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The Annual March For Life Had a Vice President Speak for the First Time

After the astounding turnout of the Women’s March on Washington on January 21st, another group of activists is descending on the nation’s capital. This time, though, they have the support of the Trump administration in the form of the keynote speaker, Vice President Mike Pence.

The anti-abortion March for Life has taken place every year in Washington, D.C. for the last 44 years on or near the anniversary of Roe v. Wade. But Mike Pence will be the first vice president to speak at the event, lending the rally a serious note of legitimacy and clearly showing that the administration plans to stick to its campaign promises of restricting abortion. Trump adviser, apologist, and noted “alternate facts” enthusiast Kellyanne Conway also spoke at the event.

The rally comes only days after Trump signed an executive order banning funding to foreign groups that provide abortions and with the Republican-majority congress pledging to cut funding to Planned Parenthood and restrict abortions to under 20 weeks. With Trump also set to announce his presumably pro-life pick for the vacant Supreme Court seat, anti-abortion activists are taking heart after a number of setbacks during the Obama administration. Jeanne Mancini, president of the March for Life, told the Associated Press that she believes Trump’s pledges to support anti-abortion causes led many people to vote for him regardless of his other failings. “I don’t identify as a Republican or a Democrat but I do vote pro-life,” she said.

Related: What Do You Think About Reproductive Rights? Take Our Survey Now!

For other marchers, it was all about the cause, regardless of the speakers. “There’s going to be people that are conservative, people that are liberal, but the main focus of the movement is to end abortion,” Terrisa Bukovinac, the West Coast coordinator for Secular Pro-Life and president of Pro-Life Future of San Francisco told The Huffington Post in an email. “So everybody for the most part in the pro-life movement is looking to unite on that factor. They know that we can’t end the practice of abortion in the United States with just conservatives. We can’t end it with just liberals. We need everyone to care about this issue.”

Another marcher, Liz Kehrman, told The Washington Post that she was actually inspired to march because she dislikes Trump so much. “Trump does not respect life in all forms,” she said “All life deserves to be treated with dignity, but he does not value women with dignity, nor the poor, nor refugees with dignity.”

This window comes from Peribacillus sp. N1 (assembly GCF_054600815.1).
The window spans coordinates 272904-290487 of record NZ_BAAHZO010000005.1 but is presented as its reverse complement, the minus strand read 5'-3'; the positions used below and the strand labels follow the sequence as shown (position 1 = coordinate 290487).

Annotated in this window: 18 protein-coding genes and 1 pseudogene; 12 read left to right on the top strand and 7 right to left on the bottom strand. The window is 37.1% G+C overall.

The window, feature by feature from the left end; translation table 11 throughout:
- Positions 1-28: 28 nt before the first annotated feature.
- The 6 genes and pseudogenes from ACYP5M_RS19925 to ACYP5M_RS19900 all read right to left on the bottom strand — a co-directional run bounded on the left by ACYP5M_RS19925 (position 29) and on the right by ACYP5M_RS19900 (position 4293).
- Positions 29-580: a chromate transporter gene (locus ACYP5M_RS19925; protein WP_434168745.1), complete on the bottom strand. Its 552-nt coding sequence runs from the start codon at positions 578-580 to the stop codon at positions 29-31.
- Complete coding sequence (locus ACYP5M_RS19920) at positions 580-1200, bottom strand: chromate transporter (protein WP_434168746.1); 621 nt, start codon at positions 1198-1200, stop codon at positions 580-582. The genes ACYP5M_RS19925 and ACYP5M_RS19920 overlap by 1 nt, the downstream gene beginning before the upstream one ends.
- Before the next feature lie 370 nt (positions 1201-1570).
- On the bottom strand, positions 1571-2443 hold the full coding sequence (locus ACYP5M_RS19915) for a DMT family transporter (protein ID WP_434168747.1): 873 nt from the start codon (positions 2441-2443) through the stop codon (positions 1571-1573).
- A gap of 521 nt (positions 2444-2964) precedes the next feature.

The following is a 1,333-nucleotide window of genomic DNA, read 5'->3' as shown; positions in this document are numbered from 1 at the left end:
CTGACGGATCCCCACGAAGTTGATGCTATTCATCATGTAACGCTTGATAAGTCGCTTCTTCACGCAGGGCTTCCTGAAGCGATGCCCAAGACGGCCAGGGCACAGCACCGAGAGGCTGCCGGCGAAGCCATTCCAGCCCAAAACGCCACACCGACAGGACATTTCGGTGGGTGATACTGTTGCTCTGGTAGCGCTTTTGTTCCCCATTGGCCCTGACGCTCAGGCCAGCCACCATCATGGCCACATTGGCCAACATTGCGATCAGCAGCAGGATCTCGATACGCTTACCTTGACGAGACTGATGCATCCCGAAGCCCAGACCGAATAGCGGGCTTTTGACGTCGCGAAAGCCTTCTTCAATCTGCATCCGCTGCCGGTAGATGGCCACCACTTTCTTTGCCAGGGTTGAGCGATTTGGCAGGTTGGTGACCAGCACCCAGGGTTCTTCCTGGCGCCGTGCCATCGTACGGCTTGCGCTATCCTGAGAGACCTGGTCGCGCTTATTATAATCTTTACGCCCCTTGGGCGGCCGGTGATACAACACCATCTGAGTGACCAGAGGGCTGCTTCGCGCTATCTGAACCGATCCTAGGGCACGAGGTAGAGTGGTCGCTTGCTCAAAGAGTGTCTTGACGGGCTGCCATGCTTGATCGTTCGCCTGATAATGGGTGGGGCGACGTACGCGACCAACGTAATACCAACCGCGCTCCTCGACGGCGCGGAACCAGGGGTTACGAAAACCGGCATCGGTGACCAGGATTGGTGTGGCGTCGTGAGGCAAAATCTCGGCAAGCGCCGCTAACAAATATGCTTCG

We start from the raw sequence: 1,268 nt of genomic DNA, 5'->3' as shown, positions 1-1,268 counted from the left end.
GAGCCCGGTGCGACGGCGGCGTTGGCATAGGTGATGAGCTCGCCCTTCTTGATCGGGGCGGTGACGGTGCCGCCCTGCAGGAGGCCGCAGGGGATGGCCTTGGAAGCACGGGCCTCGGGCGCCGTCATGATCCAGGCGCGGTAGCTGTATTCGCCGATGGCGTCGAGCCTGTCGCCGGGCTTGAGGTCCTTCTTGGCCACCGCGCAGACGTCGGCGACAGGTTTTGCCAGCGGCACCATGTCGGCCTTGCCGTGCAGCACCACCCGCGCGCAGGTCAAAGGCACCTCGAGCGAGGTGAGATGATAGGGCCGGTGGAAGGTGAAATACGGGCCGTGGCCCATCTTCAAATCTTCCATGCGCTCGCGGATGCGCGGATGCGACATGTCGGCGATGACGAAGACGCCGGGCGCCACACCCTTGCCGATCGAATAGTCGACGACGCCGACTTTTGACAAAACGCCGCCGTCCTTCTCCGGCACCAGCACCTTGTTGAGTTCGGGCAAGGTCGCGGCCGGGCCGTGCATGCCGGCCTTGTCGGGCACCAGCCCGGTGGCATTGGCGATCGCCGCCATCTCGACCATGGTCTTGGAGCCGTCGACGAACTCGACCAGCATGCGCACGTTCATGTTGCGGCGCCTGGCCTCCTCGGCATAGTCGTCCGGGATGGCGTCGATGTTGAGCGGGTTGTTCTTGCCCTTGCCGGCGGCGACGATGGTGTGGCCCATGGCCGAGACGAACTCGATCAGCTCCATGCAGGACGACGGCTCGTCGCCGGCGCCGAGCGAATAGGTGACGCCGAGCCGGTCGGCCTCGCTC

Abortion remains an extremely divisive issue in the United States. According to the AP, the most recent Gallup survey on the subject found “that 47 percent of Americans described themselves as pro-choice and 46 percent as pro-life. It also found that 79 percent believed abortion should be legal in either some or all circumstances.” Ilyse Hogue, president of NARAL Pro-Choice America, told the AP that the poll is good news for abortion-rights and encourages people not to despair.

Organizers have told the National Park Service that they expect a turnout of about 50,000 people. But, of course, President Trump insisted that there would be far more than that: “You know, the press never gives them the credit that they deserve. They’ll have 300, 400, 500, 600 thousand people. You won’t even read about it. When other people show up, you read big-time about it. Right? So, it’s not fair, but nothing fair about the media.”

Well, we all know how he good he is at guessing turnout numbers.

Sydney Post is a Los Angeles native who moved east to Boston for college and stayed, despite the snow (or possibly because of it). She holds a BA in English from Tufts University and an MFA in Creative Writing from Emerson College. When not writing, reading, or generally spending time around books, she can be found working on her cooking skills, being excited about dogs, and generally doing her best to be an adult.
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